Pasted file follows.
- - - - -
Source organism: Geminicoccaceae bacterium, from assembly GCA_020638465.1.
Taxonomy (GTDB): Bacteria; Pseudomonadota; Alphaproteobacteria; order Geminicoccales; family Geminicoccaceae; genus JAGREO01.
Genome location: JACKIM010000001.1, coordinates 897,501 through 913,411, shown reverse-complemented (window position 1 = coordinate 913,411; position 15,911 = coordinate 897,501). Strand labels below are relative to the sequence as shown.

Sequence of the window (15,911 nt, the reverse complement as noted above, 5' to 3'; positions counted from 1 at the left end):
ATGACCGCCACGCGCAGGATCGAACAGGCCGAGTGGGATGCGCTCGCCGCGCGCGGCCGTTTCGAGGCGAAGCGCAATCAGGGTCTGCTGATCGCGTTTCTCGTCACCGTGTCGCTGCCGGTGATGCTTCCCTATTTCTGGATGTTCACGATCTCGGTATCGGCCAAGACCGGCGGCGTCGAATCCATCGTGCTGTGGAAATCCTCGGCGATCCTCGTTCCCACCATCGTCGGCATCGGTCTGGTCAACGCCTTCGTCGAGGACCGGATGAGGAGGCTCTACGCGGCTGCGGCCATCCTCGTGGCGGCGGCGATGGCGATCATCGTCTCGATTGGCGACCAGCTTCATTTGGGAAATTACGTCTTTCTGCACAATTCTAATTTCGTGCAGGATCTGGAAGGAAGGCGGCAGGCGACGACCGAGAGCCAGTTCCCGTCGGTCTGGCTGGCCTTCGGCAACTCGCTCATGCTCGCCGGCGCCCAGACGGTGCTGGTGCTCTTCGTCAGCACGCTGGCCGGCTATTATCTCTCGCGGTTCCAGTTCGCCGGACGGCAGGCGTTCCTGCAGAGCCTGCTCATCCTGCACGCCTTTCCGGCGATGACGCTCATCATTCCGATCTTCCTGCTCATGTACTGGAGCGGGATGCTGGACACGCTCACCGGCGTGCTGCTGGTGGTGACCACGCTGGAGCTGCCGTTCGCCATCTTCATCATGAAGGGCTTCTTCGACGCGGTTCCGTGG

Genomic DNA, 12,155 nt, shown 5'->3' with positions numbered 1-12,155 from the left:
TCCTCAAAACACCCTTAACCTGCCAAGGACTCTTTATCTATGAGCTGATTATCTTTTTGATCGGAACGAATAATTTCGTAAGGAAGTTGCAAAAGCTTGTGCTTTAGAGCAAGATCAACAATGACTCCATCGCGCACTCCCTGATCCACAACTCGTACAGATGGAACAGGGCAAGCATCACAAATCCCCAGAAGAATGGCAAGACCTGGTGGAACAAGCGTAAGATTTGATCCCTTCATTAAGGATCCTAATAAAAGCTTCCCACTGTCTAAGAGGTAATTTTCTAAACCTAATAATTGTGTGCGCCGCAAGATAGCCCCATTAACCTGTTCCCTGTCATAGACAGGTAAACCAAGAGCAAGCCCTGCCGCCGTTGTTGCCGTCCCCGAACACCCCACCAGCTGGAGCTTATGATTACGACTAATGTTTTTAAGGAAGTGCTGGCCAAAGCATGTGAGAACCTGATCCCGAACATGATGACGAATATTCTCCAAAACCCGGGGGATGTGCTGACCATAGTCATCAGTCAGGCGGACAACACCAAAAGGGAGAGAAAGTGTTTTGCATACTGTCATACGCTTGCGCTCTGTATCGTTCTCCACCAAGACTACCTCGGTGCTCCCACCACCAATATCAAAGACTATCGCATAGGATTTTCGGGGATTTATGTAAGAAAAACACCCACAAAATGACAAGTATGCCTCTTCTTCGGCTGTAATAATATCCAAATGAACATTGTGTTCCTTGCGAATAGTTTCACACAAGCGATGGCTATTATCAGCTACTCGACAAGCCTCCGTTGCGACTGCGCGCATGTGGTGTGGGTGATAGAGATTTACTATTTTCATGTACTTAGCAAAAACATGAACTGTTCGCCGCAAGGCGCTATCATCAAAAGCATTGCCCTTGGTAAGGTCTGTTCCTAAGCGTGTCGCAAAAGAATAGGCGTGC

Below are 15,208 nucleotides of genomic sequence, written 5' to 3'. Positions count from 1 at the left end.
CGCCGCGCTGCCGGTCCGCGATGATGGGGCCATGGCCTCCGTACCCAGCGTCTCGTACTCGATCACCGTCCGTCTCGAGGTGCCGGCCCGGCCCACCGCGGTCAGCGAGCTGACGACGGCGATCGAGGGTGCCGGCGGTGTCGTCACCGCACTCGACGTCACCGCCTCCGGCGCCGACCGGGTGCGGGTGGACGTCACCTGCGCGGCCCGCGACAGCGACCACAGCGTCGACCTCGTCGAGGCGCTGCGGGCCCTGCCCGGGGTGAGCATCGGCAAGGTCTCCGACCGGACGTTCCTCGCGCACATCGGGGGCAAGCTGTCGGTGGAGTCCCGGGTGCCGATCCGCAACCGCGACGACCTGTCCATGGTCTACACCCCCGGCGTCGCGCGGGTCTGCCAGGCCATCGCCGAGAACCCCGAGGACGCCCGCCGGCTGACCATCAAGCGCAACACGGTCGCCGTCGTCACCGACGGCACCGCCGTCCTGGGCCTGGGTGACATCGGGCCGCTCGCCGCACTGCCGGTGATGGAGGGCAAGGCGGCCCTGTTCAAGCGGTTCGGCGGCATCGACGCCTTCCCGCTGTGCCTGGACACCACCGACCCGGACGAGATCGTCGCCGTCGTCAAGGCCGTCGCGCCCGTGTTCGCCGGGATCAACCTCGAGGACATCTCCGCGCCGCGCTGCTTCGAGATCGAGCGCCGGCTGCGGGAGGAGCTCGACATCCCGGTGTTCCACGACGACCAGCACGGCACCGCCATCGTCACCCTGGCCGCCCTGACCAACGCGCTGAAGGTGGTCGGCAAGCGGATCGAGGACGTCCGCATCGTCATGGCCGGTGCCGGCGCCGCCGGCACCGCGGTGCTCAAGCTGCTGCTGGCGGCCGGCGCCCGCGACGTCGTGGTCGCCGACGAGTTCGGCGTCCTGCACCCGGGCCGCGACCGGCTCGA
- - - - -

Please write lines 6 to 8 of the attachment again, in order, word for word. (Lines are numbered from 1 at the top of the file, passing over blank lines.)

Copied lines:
Genomic DNA, 12,155 nt, shown 5'->3' with positions numbered 1-12,155 from the left:
TCCTCAAAACACCCTTAACCTGCCAAGGACTCTTTATCTATGAGCTGATTATCTTTTTGATCGGAACGAATAATTTCGTAAGGAAGTTGCAAAAGCTTGTGCTTTAGAGCAAGATCAACAATGACTCCATCGCGCACTCCCTGATCCACAACTCGTACAGATGGAACAGGGCAAGCATCACAAATCCCCAGAAGAATGGCAAGACCTGGTGGAACAAGCGTAAGATTTGATCCCTTCATTAAGGATCCTAATAAAAGCTTCCCACTGTCTAAGAGGTAATTTTCTAAACCTAATAATTGTGTGCGCCGCAAGATAGCCCCATTAACCTGTTCCCTGTCATAGACAGGTAAACCAAGAGCAAGCCCTGCCGCCGTTGTTGCCGTCCCCGAACACCCCACCAGCTGGAGCTTATGATTACGACTAATGTTTTTAAGGAAGTGCTGGCCAAAGCATGTGAGAACCTGATCCCGAACATGATGACGAATATTCTCCAAAACCCGGGGGATGTGCTGACCATAGTCATCAGTCAGGCGGACAACACCAAAAGGGAGAGAAAGTGTTTTGCATACTGTCATACGCTTGCGCTCTGTATCGTTCTCCACCAAGACTACCTCGGTGCTCCCACCACCAATATCAAAGACTATCGCATAGGATTTTCGGGGATTTATGTAAGAAAAACACCCACAAAATGACAAGTATGCCTCTTCTTCGGCTGTAATAATATCCAAATGAACATTGTGTTCCTTGCGAATAGTTTCACACAAGCGATGGCTATTATCAGCTACTCGACAAGCCTCCGTTGCGACTGCGCGCATGTGGTGTGGGTGATAGAGATTTACTATTTTCATGTACTTAGCAAAAACATGAACTGTTCGCCGCAAGGCGCTATCATCAAAAGCATTGCCCTTGGTAAGGTCTGTTCCTAAGCGTGTCGCAAAAGAATAGGCGTGC

Below are 15,208 nucleotides of genomic sequence, written 5' to 3'. Positions count from 1 at the left end.